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How Sebi's stringent sustainability reporting mandate is proving to be a challenge for top listed companies

How Sebi's stringent sustainability reporting mandate is proving to be a challenge for top listed companies

Sebi's stringent BRSR Core sustainability reporting mandate looks to enhance transparency while combating greenwashing. But meeting these might be a challenge for many top listed companies

Sebi's stringent BRSR Core sustainability reporting mandate looks to enhance transparency while combating greenwashing. But meeting these might be a challenge for many top listed companies Sebi's stringent BRSR Core sustainability reporting mandate looks to enhance transparency while combating greenwashing. But meeting these might be a challenge for many top listed companies

In 2021, the Securities and Exchange Board of India (Sebi) took a big leap in promoting sustainable practices in companies by introducing a framework for reporting such actions. These incorporated the environmental, social and governance (ESG) impacts of businesses in a bid to future-proof them. Called the Business Responsibility and Sustainability Report (BRSR), the rules were an extension of an earlier initiative—the Business Responsibility Report (BRR)—that was introduced in 2012.

Not content with these actions, two years after the launch of the BRSR that is mandatory for the Top 1,000 listed firms by market capitalisation, Sebi went one better and introduced the BRSR Core. This revised framework, introduced in 2023, is more expansive in its scope and requires companies to also account for the impact their value chain has on the environment.

Yet, 11 years after the first reporting framework was put in place, just 27 per cent of Indian businesses were confident about ESG preparedness, per a Deloitte survey in May 2023. So, when Sebi introduced BRSR Core earlier this year to enhance transparency and combat greenwashing, boardrooms were abuzz trying to digest the implication of terms like reasonable assurance, value chain assurance, and more.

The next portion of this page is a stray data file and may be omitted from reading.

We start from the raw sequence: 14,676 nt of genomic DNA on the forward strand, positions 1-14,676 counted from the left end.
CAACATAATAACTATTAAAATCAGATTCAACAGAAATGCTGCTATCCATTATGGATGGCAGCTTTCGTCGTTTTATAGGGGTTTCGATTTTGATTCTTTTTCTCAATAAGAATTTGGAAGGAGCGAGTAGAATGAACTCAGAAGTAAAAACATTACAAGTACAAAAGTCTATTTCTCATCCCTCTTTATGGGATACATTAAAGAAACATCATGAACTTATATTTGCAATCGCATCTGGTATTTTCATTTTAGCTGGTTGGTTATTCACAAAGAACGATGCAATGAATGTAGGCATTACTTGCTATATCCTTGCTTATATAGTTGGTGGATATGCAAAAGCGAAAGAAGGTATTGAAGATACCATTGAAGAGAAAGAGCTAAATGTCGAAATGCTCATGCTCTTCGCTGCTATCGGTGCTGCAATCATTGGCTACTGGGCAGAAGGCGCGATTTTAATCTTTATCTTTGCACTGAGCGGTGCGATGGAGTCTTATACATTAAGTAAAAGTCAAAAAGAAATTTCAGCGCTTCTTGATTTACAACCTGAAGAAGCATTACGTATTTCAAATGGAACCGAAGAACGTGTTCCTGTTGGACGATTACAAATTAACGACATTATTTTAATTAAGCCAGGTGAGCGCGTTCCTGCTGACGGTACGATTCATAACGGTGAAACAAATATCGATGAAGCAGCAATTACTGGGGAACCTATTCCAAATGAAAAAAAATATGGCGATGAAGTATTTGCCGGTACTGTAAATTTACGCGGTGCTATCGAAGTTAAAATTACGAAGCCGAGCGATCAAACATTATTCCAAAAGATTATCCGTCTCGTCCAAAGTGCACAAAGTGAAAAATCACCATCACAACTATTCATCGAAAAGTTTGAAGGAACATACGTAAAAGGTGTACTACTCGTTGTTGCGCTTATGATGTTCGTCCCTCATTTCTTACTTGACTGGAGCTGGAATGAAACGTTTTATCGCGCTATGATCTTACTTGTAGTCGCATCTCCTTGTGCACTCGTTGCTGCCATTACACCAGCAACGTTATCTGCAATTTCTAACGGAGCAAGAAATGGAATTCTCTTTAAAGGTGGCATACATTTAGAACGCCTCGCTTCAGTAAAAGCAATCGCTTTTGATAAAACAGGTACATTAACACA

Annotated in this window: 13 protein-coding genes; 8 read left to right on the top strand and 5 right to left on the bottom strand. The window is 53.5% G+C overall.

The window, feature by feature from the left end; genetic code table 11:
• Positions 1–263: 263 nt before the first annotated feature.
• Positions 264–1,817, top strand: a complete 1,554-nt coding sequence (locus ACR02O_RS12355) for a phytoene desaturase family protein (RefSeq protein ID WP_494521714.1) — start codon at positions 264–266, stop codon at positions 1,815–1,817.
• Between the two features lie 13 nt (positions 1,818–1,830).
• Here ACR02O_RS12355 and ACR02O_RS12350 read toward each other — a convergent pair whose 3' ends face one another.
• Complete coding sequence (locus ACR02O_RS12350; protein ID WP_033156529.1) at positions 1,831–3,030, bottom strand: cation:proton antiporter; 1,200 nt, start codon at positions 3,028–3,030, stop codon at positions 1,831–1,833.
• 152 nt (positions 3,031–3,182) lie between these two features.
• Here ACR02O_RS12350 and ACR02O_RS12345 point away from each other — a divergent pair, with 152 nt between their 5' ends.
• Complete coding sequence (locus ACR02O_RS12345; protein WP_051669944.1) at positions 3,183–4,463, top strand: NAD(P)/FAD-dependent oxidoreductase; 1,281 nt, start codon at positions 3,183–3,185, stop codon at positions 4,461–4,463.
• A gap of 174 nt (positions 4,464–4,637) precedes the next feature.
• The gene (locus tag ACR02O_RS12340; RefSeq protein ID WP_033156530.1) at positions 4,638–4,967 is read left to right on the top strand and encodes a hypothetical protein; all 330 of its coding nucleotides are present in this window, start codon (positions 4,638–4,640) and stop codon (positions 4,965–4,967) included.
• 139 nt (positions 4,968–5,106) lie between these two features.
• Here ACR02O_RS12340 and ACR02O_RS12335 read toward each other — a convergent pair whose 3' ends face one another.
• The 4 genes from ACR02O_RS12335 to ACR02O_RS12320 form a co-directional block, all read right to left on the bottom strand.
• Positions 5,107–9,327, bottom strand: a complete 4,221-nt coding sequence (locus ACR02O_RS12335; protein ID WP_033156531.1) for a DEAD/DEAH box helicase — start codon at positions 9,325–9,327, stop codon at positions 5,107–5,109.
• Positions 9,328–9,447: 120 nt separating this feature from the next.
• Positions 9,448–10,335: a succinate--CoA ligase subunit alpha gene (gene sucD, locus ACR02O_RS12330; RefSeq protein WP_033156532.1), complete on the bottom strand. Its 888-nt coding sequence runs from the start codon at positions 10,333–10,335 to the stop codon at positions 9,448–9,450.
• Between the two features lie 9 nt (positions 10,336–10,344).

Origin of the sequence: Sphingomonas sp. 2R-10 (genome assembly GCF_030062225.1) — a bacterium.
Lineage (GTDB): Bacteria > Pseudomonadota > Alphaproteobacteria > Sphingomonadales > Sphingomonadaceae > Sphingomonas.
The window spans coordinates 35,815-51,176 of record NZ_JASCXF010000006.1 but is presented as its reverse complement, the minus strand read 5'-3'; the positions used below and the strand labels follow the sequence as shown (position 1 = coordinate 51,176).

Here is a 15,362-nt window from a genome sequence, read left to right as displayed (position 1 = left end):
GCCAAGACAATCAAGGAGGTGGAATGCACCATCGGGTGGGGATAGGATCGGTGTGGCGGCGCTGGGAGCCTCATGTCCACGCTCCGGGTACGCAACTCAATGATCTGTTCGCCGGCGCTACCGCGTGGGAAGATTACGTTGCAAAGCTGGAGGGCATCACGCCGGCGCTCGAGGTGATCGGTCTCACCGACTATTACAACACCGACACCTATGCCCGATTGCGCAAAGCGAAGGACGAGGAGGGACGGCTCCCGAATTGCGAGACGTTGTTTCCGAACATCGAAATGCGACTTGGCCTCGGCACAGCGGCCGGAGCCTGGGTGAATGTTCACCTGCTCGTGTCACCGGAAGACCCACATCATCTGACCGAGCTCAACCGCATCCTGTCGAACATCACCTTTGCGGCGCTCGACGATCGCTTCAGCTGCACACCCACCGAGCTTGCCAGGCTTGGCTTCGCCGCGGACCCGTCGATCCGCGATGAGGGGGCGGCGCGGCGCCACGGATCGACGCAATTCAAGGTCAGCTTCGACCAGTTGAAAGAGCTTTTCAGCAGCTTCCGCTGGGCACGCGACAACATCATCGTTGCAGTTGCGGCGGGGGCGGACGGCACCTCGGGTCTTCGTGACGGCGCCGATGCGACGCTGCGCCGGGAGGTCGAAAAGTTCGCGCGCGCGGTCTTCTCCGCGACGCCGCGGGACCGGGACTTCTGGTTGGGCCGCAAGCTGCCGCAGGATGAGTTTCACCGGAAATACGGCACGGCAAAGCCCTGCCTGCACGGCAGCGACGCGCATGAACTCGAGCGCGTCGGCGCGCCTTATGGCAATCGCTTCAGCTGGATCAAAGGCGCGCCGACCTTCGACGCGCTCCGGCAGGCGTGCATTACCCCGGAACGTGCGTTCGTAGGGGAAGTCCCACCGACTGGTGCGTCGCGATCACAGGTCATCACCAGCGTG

“The BRSR, and now the BRSR Core, are two of the most comprehensive and progressive non-financial disclosure frameworks to be rolled out globally. With questions ranging from an organisation’s environmental performance to its supply chain’s adherence to human rights,” says Niranjan Banodkar, Chief Financial Officer at YES Bank.

Core competence

In the aftermath of the Covid-19 pandemic, there has been a realisation around the world of the need to make supply chains more resilient, says Sameer Jain, Managing Director of consulting firm Primus Partners. One way to do this is to ensure that the benefits of sustainable practices percolate through the value chain. This is what the BRSR Core seeks to address.

BRSR Core consists of a set of key performance indicators (KPIs) under nine ESG attributes, which are further broken down into over 40 sub-indicators that relate to an organisation’s non-financial performance. These nine ESG attributes include greenhouse gas (GHG), water, and energy footprint, embracing circularity, enhancing employee well-being and safety, enabling gender diversity in business, enabling inclusive development, fairness in engaging with customers and suppliers, and openness of business. It also introduces certain new indicators related to inclusive development and openness of business operations and enhances disclosures under existing indicators.

A closer examination of the KPIs reveals that they aim to nudge India Inc. to reduce, improve, and report environmental and social impacts, says Sumit Seth, Partner at Price Waterhouse & Co Chartered Accountants. This, he says, “[Aligns] with our goal of achieving climate-related objectives under India’s Nationally Determined Contributions (NDC)”. It is akin to other environmental and social goals like the UN Sustainable Development Goals and the National Guidelines on Responsible Business Conduct.

The opportunity

A crucial part of the BRSR Core is the requirement that companies provide reasonable assurance on the disclosures they make. Sebi brought this clause in to eliminate greenwashing—the practice of making inaccurate environmental claims about activities that a company undertakes. The regulator requires firms to obtain assurance of such activities from an independent party.

This independent party must have the requisite expertise and, at the same time, not have a conflict of interest. Satish Ramchandani, Co-founder and Chief Business Officer of ESG data analysis provider Updapt, explains, “The assurance provider or any of its associates shall not sell its product or shall not provide non-audit or non-assurance-related services, including consulting services, to the company.”

Sebi seems to be aware that companies may face some hiccups in adapting. So, it has suggested a glide path: The BRSR Core disclosures will start with the Top 150 listed entities by market cap in FY24.

Embedding BRSR Core into companies’ reporting would offer them several compelling short- and long-term benefits. “It would enhance business value by uncovering new opportunities, improving market positioning, providing greater access to capital investment, and reducing risks. It would also foster better corporate citizenship, attract top talent, and drive lasting success,” says an NTPC spokesperson. NTPC is one of the firms that is in the process of providing reasonable assurance on ESG metrics starting from FY24.